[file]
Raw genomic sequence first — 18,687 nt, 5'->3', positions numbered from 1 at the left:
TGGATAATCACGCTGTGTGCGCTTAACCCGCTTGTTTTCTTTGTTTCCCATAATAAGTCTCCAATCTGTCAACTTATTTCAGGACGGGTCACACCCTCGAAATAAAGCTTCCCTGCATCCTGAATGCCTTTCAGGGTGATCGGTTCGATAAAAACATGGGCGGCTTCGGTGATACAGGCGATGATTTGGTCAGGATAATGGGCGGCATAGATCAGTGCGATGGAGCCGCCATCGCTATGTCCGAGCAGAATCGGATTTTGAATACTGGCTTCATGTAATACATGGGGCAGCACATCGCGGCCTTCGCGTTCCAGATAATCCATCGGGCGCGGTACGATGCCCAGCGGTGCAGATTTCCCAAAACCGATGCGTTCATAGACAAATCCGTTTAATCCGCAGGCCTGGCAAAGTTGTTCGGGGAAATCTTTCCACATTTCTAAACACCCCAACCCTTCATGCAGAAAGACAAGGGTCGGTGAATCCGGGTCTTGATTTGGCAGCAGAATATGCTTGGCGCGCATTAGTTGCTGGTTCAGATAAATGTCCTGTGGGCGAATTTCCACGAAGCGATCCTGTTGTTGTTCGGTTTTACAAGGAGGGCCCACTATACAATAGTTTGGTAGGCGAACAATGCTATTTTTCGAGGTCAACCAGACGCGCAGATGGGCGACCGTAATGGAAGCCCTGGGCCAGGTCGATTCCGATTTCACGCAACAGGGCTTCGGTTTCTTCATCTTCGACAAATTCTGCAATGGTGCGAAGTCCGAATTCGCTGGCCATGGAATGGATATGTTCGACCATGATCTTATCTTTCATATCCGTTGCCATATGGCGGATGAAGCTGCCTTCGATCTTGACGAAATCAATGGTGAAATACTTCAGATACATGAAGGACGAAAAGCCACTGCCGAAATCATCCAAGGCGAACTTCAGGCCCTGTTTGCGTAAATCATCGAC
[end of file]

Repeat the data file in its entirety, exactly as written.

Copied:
Raw genomic sequence first — 18,687 nt, 5'->3', positions numbered from 1 at the left:
TGGATAATCACGCTGTGTGCGCTTAACCCGCTTGTTTTCTTTGTTTCCCATAATAAGTCTCCAATCTGTCAACTTATTTCAGGACGGGTCACACCCTCGAAATAAAGCTTCCCTGCATCCTGAATGCCTTTCAGGGTGATCGGTTCGATAAAAACATGGGCGGCTTCGGTGATACAGGCGATGATTTGGTCAGGATAATGGGCGGCATAGATCAGTGCGATGGAGCCGCCATCGCTATGTCCGAGCAGAATCGGATTTTGAATACTGGCTTCATGTAATACATGGGGCAGCACATCGCGGCCTTCGCGTTCCAGATAATCCATCGGGCGCGGTACGATGCCCAGCGGTGCAGATTTCCCAAAACCGATGCGTTCATAGACAAATCCGTTTAATCCGCAGGCCTGGCAAAGTTGTTCGGGGAAATCTTTCCACATTTCTAAACACCCCAACCCTTCATGCAGAAAGACAAGGGTCGGTGAATCCGGGTCTTGATTTGGCAGCAGAATATGCTTGGCGCGCATTAGTTGCTGGTTCAGATAAATGTCCTGTGGGCGAATTTCCACGAAGCGATCCTGTTGTTGTTCGGTTTTACAAGGAGGGCCCACTATACAATAGTTTGGTAGGCGAACAATGCTATTTTTCGAGGTCAACCAGACGCGCAGATGGGCGACCGTAATGGAAGCCCTGGGCCAGGTCGATTCCGATTTCACGCAACAGGGCTTCGGTTTCTTCATCTTCGACAAATTCTGCAATGGTGCGAAGTCCGAATTCGCTGGCCATGGAATGGATATGTTCGACCATGATCTTATCTTTCATATCCGTTGCCATATGGCGGATGAAGCTGCCTTCGATCTTGACGAAATCAATGGTGAAATACTTCAGATACATGAAGGACGAAAAGCCACTGCCGAAATCATCCAAGGCGAACTTCAGGCCCTGTTTGCGTAAATCATCGAC